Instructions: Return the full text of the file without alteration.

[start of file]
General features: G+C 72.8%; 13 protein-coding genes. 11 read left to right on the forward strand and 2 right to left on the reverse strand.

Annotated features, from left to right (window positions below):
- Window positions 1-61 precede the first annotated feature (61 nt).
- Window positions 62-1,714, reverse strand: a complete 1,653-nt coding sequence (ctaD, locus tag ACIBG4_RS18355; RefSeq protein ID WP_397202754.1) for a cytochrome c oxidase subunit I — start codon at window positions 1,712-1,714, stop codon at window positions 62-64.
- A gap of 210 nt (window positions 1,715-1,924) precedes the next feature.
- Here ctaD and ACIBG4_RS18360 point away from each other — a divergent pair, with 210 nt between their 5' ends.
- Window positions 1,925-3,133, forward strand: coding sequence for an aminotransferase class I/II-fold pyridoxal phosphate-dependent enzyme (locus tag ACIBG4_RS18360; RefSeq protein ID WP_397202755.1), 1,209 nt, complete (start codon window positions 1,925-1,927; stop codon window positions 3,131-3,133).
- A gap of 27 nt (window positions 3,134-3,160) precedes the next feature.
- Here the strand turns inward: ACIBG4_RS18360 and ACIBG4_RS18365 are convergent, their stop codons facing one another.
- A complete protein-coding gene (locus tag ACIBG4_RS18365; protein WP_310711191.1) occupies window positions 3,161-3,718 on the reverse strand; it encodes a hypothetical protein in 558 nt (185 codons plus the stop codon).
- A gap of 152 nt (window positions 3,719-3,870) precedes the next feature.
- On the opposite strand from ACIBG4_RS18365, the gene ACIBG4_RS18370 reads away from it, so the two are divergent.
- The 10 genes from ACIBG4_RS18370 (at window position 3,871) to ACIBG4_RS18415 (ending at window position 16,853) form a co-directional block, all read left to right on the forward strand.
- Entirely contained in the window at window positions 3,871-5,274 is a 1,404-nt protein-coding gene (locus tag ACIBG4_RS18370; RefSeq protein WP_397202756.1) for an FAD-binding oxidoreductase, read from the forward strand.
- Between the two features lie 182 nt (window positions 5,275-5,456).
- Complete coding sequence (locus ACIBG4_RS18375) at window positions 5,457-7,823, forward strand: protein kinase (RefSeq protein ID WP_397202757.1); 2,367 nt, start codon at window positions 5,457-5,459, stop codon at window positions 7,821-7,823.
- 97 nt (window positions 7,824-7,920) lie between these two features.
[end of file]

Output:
General features: G+C 72.8%; 13 protein-coding genes. 11 read left to right on the forward strand and 2 right to left on the reverse strand.

Annotated features, from left to right (window positions below):
- Window positions 1-61 precede the first annotated feature (61 nt).
- Window positions 62-1,714, reverse strand: a complete 1,653-nt coding sequence (ctaD, locus tag ACIBG4_RS18355; RefSeq protein ID WP_397202754.1) for a cytochrome c oxidase subunit I — start codon at window positions 1,712-1,714, stop codon at window positions 62-64.
- A gap of 210 nt (window positions 1,715-1,924) precedes the next feature.
- Here ctaD and ACIBG4_RS18360 point away from each other — a divergent pair, with 210 nt between their 5' ends.
- Window positions 1,925-3,133, forward strand: coding sequence for an aminotransferase class I/II-fold pyridoxal phosphate-dependent enzyme (locus tag ACIBG4_RS18360; RefSeq protein ID WP_397202755.1), 1,209 nt, complete (start codon window positions 1,925-1,927; stop codon window positions 3,131-3,133).
- A gap of 27 nt (window positions 3,134-3,160) precedes the next feature.
- Here the strand turns inward: ACIBG4_RS18360 and ACIBG4_RS18365 are convergent, their stop codons facing one another.
- A complete protein-coding gene (locus tag ACIBG4_RS18365; protein WP_310711191.1) occupies window positions 3,161-3,718 on the reverse strand; it encodes a hypothetical protein in 558 nt (185 codons plus the stop codon).
- A gap of 152 nt (window positions 3,719-3,870) precedes the next feature.
- On the opposite strand from ACIBG4_RS18365, the gene ACIBG4_RS18370 reads away from it, so the two are divergent.
- The 10 genes from ACIBG4_RS18370 (at window position 3,871) to ACIBG4_RS18415 (ending at window position 16,853) form a co-directional block, all read left to right on the forward strand.
- Entirely contained in the window at window positions 3,871-5,274 is a 1,404-nt protein-coding gene (locus tag ACIBG4_RS18370; RefSeq protein WP_397202756.1) for an FAD-binding oxidoreductase, read from the forward strand.
- Between the two features lie 182 nt (window positions 5,275-5,456).
- Complete coding sequence (locus ACIBG4_RS18375) at window positions 5,457-7,823, forward strand: protein kinase (RefSeq protein ID WP_397202757.1); 2,367 nt, start codon at window positions 5,457-5,459, stop codon at window positions 7,821-7,823.
- 97 nt (window positions 7,824-7,920) lie between these two features.